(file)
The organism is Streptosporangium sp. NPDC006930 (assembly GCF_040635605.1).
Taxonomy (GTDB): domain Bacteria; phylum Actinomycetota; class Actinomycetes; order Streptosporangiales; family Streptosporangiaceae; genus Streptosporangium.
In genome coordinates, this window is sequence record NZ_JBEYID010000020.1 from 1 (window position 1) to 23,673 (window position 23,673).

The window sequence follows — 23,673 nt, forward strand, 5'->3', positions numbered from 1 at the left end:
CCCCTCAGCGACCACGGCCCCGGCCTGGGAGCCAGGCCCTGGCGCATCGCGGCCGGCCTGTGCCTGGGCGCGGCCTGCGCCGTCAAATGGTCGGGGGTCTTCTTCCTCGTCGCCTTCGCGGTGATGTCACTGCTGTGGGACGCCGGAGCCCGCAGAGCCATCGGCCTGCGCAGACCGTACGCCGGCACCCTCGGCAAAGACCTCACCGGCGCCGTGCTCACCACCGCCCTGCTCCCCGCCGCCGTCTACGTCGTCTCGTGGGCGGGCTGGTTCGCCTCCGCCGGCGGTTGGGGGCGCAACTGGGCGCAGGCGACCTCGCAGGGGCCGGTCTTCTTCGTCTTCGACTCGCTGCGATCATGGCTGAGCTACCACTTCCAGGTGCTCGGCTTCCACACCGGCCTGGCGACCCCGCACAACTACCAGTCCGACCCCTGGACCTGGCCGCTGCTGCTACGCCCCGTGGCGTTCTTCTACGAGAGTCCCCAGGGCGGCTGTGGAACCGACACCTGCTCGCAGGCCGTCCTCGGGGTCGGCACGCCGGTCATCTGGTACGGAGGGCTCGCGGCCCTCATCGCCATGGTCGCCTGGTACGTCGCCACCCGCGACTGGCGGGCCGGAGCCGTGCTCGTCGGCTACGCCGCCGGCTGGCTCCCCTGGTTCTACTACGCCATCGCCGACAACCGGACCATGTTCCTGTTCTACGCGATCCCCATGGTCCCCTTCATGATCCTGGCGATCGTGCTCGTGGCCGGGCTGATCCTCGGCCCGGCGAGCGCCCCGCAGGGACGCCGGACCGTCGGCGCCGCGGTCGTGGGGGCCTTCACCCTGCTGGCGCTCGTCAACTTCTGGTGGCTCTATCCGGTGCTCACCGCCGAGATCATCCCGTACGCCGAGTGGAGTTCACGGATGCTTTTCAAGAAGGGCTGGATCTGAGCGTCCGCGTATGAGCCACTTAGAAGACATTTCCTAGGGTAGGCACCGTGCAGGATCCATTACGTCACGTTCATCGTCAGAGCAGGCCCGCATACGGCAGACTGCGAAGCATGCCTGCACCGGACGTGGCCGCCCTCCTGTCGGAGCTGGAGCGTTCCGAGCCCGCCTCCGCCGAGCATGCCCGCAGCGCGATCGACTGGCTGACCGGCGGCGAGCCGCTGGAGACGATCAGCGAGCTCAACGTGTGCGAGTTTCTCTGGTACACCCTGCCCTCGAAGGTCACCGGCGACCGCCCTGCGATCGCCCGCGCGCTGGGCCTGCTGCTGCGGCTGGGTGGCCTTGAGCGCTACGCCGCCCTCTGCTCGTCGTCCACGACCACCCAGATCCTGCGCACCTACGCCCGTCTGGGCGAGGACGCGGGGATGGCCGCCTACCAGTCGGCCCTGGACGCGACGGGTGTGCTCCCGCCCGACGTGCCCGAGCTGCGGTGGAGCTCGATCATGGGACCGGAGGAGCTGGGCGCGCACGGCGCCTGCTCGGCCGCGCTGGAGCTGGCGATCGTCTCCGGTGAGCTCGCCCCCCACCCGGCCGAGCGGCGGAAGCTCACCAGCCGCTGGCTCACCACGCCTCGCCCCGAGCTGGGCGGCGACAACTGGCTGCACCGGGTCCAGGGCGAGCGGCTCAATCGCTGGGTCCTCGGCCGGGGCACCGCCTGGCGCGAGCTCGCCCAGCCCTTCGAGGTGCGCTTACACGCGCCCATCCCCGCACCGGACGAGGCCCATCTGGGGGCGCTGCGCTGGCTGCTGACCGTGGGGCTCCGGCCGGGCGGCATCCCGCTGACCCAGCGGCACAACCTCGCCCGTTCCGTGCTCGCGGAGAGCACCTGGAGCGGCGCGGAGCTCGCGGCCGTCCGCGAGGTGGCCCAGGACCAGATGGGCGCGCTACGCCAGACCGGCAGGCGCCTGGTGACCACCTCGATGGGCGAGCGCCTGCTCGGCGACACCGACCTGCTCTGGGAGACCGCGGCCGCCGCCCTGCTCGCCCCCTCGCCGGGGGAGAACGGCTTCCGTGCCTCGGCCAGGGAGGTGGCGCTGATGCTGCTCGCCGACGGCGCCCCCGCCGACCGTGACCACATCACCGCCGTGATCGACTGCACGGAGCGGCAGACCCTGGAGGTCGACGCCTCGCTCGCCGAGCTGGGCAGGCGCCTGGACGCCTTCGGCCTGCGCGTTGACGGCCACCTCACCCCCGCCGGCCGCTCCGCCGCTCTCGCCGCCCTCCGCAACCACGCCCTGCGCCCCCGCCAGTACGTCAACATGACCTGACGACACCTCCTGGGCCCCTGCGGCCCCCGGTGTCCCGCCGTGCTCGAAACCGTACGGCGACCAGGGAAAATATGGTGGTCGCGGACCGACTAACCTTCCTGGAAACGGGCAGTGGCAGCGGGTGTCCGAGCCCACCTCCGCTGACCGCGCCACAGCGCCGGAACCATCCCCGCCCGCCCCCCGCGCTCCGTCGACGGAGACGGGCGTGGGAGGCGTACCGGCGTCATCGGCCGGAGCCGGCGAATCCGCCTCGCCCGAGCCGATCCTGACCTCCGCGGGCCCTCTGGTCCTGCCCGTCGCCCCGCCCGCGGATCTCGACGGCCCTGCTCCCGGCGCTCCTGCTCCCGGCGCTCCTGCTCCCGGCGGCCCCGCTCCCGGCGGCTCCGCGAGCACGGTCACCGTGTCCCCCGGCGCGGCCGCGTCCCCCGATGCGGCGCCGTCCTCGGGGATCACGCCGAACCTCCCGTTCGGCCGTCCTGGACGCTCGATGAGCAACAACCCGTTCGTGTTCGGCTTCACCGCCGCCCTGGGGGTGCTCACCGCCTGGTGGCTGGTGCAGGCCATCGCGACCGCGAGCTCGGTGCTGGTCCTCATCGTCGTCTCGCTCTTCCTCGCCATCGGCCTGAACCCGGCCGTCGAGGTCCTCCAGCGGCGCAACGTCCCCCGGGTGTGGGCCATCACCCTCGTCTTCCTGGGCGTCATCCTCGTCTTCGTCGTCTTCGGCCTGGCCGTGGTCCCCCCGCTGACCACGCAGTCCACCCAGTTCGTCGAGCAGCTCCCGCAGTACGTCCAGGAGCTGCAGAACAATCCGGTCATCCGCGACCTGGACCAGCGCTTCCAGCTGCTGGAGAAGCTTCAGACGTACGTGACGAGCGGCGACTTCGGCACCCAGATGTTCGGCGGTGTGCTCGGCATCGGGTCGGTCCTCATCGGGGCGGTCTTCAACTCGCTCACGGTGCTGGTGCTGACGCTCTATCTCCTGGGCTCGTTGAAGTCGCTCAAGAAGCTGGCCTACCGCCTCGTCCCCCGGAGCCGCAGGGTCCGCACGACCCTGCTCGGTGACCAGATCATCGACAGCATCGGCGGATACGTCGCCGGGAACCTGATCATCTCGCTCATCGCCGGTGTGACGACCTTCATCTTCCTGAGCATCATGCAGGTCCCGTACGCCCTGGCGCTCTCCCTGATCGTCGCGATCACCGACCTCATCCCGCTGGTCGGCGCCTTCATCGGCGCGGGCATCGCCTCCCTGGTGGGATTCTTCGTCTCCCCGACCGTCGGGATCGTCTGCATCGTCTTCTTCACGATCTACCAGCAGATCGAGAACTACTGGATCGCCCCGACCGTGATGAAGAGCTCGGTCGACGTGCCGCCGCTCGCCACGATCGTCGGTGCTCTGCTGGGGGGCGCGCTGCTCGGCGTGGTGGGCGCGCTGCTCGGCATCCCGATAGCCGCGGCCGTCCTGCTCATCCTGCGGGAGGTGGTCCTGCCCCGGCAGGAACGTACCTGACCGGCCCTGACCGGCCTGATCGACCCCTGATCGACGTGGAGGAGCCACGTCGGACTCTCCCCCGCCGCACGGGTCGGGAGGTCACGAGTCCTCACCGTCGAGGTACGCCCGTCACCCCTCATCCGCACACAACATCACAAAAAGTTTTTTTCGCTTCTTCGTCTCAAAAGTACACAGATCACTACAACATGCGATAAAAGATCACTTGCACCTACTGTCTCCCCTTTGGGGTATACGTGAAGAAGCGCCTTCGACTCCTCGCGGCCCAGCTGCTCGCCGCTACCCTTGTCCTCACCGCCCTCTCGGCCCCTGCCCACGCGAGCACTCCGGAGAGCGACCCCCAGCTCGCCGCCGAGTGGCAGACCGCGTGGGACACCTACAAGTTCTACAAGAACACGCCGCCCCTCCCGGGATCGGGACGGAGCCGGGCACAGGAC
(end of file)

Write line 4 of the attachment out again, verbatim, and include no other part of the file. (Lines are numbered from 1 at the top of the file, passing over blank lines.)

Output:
The window sequence follows — 23,673 nt, forward strand, 5'->3', positions numbered from 1 at the left end: